Chapter

Cover Murphy on Evidence

15. Character evidence II  

Evidence of bad character

This chapter discusses the evidence of bad character in criminal cases since the abolition of the common law rules relating to it. It covers the definition of bad character under ss. 98 and 112 of the Criminal Justice Act 2003; evidence of bad character of accused and the admissible gateways under s. 101; evidence of bad character of persons other than accused under s. 100; safeguards in relation to evidence of bad character under s. 103; and other statutory provisions dealing with bad character, in particular those dealing with sexual history questioning: s. 41 of the Youth Justice and Criminal Evidence Act 1999.

Chapter

Cover Evidence

3. The Course of Evidence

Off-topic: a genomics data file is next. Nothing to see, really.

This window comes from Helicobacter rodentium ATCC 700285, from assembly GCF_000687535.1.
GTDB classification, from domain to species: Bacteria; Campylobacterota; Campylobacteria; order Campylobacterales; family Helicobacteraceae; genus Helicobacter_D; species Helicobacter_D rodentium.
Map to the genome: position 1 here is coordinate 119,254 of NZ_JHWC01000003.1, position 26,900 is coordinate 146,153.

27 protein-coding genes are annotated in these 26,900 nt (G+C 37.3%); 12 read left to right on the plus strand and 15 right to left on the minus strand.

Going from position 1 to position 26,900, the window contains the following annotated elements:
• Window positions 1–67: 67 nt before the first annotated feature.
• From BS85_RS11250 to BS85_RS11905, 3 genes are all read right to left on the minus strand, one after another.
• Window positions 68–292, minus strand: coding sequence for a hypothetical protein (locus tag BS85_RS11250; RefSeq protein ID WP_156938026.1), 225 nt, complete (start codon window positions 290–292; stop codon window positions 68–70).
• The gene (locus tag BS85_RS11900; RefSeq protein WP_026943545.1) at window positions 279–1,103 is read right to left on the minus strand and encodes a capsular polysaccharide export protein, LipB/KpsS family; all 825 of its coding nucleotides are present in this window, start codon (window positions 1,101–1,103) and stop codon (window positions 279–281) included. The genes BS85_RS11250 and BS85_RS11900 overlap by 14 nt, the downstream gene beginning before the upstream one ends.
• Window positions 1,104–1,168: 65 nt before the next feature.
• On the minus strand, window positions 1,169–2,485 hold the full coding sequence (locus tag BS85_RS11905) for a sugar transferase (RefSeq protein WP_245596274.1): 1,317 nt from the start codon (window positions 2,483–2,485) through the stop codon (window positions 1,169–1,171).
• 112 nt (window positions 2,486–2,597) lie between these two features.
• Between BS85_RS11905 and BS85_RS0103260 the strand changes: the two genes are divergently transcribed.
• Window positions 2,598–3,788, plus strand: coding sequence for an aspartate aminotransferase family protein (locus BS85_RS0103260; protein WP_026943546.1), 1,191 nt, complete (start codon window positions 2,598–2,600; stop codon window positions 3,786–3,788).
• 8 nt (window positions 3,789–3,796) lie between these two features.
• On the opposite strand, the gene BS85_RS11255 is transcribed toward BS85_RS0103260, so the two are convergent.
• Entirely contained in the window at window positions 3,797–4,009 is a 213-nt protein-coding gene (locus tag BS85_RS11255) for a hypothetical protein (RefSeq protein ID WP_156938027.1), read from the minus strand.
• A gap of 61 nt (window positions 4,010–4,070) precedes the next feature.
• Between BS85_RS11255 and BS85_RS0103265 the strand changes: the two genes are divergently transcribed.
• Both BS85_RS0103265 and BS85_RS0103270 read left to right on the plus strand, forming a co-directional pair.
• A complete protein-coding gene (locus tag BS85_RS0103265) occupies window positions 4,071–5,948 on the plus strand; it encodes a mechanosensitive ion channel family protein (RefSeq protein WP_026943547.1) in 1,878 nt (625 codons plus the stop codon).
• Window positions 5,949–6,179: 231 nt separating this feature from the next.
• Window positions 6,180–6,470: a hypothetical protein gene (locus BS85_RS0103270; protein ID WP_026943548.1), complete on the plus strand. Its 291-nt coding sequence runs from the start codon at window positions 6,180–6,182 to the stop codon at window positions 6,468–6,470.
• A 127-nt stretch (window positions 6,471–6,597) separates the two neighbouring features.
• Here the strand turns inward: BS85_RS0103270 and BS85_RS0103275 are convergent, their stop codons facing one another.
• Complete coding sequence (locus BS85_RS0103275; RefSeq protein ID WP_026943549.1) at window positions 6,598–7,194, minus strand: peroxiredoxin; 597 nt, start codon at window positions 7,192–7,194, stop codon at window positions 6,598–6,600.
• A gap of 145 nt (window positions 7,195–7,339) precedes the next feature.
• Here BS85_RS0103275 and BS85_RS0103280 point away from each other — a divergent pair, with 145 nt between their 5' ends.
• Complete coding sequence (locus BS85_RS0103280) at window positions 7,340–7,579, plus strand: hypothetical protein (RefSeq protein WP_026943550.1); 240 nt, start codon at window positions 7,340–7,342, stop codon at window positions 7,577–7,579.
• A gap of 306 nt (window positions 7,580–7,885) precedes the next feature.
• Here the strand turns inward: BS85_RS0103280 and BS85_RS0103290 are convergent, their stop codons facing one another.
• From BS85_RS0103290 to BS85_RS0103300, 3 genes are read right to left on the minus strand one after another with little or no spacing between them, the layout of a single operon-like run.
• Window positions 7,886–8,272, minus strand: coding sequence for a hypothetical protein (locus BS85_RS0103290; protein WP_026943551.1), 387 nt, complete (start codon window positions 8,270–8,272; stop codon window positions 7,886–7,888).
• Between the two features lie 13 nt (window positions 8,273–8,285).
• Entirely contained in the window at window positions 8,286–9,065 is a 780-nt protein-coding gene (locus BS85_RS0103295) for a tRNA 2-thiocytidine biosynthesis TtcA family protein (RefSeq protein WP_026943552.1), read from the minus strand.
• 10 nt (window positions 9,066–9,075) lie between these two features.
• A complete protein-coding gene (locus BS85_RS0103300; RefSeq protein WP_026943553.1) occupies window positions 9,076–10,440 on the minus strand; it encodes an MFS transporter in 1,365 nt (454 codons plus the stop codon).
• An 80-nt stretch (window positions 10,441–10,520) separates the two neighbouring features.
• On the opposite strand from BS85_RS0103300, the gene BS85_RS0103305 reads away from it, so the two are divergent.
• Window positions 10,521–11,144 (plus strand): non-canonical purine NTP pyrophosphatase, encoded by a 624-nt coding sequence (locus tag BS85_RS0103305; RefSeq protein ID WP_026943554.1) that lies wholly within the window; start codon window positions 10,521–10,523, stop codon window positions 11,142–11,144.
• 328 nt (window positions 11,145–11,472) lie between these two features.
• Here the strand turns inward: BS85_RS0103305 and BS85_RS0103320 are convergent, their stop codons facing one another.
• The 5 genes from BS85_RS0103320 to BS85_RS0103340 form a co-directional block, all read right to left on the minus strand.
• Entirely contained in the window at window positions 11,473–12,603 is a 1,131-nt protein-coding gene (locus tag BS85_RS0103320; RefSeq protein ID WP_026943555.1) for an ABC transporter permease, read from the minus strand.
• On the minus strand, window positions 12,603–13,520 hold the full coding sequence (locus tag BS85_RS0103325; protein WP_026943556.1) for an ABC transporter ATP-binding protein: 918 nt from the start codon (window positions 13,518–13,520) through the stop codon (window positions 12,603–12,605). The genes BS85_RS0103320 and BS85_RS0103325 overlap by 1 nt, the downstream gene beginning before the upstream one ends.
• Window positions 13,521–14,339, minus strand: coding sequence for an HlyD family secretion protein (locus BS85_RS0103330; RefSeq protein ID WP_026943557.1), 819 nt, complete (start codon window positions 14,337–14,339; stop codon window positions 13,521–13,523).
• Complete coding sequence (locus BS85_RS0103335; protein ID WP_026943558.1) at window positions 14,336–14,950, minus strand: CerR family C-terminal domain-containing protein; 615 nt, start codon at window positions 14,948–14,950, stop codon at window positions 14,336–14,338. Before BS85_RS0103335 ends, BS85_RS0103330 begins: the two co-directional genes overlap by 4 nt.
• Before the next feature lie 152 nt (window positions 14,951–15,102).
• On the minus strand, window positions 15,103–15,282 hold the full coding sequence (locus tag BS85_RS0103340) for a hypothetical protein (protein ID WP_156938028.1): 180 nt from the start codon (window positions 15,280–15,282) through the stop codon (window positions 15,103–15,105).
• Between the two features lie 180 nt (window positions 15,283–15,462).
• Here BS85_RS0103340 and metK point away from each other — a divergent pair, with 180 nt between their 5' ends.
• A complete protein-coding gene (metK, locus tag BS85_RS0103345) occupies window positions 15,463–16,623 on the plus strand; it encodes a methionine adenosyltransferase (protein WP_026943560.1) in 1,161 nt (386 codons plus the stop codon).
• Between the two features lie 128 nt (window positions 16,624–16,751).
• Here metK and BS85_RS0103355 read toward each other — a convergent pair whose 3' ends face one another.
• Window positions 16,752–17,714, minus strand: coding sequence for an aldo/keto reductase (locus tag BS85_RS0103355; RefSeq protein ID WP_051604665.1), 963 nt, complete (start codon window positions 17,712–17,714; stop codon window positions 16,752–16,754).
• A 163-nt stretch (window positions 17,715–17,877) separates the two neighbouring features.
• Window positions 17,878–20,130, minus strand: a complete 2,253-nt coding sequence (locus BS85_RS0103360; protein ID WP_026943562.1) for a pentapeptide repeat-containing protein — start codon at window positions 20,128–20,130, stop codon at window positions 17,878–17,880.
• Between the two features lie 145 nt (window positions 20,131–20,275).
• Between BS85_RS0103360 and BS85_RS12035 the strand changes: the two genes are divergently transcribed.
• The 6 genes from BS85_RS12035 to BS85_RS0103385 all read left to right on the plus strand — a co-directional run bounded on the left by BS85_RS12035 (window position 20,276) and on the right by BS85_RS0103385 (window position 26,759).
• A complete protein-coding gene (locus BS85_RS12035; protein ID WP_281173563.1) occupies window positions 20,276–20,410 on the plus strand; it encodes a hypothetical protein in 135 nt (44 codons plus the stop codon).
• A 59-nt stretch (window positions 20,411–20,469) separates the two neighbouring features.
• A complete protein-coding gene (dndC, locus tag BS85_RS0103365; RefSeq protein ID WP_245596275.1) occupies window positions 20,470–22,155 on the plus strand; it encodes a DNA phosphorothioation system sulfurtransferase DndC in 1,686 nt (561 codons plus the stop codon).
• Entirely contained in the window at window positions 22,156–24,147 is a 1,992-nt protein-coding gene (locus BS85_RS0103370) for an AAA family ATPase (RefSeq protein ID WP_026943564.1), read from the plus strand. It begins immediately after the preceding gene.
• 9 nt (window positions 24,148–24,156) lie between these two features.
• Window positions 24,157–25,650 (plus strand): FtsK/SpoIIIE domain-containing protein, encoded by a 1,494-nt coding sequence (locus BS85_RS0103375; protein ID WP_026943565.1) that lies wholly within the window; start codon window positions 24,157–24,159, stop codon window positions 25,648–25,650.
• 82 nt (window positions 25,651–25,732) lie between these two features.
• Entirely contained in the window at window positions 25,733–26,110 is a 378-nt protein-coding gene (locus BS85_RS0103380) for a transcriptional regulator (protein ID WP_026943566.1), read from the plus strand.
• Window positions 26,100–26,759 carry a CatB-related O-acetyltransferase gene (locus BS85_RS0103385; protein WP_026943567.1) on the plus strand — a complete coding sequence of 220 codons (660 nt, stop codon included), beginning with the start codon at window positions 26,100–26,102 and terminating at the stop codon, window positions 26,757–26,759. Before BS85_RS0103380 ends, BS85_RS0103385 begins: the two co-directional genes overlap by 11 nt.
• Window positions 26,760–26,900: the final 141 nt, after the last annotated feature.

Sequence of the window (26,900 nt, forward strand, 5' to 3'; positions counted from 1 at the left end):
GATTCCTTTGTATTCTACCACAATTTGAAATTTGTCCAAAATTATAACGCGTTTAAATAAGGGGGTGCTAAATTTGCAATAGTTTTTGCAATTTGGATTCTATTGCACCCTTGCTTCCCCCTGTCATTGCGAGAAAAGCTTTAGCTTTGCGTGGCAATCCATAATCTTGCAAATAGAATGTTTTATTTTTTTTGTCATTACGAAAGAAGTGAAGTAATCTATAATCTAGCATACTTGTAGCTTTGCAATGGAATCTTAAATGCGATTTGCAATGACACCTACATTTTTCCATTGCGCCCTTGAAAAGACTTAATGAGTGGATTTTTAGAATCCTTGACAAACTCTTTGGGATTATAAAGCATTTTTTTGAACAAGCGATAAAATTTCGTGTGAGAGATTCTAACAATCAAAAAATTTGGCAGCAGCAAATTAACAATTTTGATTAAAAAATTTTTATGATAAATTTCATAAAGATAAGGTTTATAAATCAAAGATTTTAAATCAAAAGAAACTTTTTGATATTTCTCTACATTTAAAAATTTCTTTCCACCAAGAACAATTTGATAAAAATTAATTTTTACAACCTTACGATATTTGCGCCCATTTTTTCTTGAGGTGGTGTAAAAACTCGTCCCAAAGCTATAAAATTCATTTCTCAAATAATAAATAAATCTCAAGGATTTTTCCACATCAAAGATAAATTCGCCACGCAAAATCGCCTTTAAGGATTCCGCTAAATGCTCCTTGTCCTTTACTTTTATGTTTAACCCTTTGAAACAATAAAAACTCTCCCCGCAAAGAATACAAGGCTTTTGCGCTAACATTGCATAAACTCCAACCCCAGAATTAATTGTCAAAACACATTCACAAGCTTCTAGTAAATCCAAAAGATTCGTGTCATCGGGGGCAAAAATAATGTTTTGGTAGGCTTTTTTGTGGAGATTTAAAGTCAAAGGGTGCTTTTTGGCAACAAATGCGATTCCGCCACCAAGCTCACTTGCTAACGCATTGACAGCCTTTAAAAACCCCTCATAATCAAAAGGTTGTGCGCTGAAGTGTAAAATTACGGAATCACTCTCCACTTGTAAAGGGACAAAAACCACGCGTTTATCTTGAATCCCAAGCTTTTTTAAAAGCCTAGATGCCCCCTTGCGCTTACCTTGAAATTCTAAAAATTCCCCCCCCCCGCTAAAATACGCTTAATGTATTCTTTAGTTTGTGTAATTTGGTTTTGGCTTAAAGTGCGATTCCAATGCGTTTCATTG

Chapter 3 examines the principles relating to the presentation of evidence in court. It first discusses the adversarial tradition upon which the English trial process is based. It then distinguishes between the principles governing the questioning of one’s own witness (which occurs in examination-in-chief and re-examination) and those governing the questioning of another party’s witness (which occurs in cross-examination). It shows that, in criminal proceedings, provisions in the Criminal Justice Act 2003 now deal with two particular matters that may arise in the course of questioning one’s own witness—the extent to which refreshing memory is permitted, and the extent to which a previous consistent statement is admissible in evidence. The chapter also considers other issues, including the judicial approach to ‘no case to answer’ submissions in criminal trials, and the extent to which the claimant or prosecution may adduce further evidence after closing its case.